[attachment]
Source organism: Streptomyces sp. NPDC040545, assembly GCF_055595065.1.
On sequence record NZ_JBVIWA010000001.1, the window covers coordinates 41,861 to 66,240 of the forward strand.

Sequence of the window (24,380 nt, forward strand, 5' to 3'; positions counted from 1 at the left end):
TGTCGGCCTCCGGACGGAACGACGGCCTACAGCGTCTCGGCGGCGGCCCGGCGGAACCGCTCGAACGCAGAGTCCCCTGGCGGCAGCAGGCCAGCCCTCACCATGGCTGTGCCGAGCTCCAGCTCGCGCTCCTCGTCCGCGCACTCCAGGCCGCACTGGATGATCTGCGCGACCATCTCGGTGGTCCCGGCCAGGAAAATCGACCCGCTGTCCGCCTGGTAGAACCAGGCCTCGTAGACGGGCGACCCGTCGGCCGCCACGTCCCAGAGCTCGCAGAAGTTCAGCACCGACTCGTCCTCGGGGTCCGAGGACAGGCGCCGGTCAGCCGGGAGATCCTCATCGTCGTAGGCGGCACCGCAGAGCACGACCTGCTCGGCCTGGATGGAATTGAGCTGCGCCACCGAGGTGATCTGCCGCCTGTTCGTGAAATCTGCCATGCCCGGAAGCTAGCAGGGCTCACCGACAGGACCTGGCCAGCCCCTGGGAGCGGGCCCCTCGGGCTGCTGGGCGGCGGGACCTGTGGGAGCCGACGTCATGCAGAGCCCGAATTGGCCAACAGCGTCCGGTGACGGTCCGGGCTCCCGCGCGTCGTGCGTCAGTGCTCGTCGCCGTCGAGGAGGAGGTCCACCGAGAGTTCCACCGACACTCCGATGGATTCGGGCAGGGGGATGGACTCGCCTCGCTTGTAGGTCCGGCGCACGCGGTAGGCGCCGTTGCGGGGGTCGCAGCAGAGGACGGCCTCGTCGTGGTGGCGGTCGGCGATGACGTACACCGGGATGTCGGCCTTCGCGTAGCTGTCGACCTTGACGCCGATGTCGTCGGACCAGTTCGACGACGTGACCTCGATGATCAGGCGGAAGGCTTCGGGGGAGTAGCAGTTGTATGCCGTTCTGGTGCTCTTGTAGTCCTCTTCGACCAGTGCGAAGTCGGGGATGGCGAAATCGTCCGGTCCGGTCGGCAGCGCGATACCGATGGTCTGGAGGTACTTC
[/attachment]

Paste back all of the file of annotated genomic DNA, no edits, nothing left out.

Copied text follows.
Source organism: Streptomyces sp. NPDC040545, assembly GCF_055595065.1.
On sequence record NZ_JBVIWA010000001.1, the window covers coordinates 41,861 to 66,240 of the forward strand.

Sequence of the window (24,380 nt, forward strand, 5' to 3'; positions counted from 1 at the left end):
TGTCGGCCTCCGGACGGAACGACGGCCTACAGCGTCTCGGCGGCGGCCCGGCGGAACCGCTCGAACGCAGAGTCCCCTGGCGGCAGCAGGCCAGCCCTCACCATGGCTGTGCCGAGCTCCAGCTCGCGCTCCTCGTCCGCGCACTCCAGGCCGCACTGGATGATCTGCGCGACCATCTCGGTGGTCCCGGCCAGGAAAATCGACCCGCTGTCCGCCTGGTAGAACCAGGCCTCGTAGACGGGCGACCCGTCGGCCGCCACGTCCCAGAGCTCGCAGAAGTTCAGCACCGACTCGTCCTCGGGGTCCGAGGACAGGCGCCGGTCAGCCGGGAGATCCTCATCGTCGTAGGCGGCACCGCAGAGCACGACCTGCTCGGCCTGGATGGAATTGAGCTGCGCCACCGAGGTGATCTGCCGCCTGTTCGTGAAATCTGCCATGCCCGGAAGCTAGCAGGGCTCACCGACAGGACCTGGCCAGCCCCTGGGAGCGGGCCCCTCGGGCTGCTGGGCGGCGGGACCTGTGGGAGCCGACGTCATGCAGAGCCCGAATTGGCCAACAGCGTCCGGTGACGGTCCGGGCTCCCGCGCGTCGTGCGTCAGTGCTCGTCGCCGTCGAGGAGGAGGTCCACCGAGAGTTCCACCGACACTCCGATGGATTCGGGCAGGGGGATGGACTCGCCTCGCTTGTAGGTCCGGCGCACGCGGTAGGCGCCGTTGCGGGGGTCGCAGCAGAGGACGGCCTCGTCGTGGTGGCGGTCGGCGATGACGTACACCGGGATGTCGGCCTTCGCGTAGCTGTCGACCTTGACGCCGATGTCGTCGGACCAGTTCGACGACGTGACCTCGATGATCAGGCGGAAGGCTTCGGGGGAGTAGCAGTTGTATGCCGTTCTGGTGCTCTTGTAGTCCTCTTCGACCAGTGCGAAGTCGGGGATGGCGAAATCGTCCGGTCCGGTCGGCAGCGCGATACCGATGGTCTGGAGGTACTTC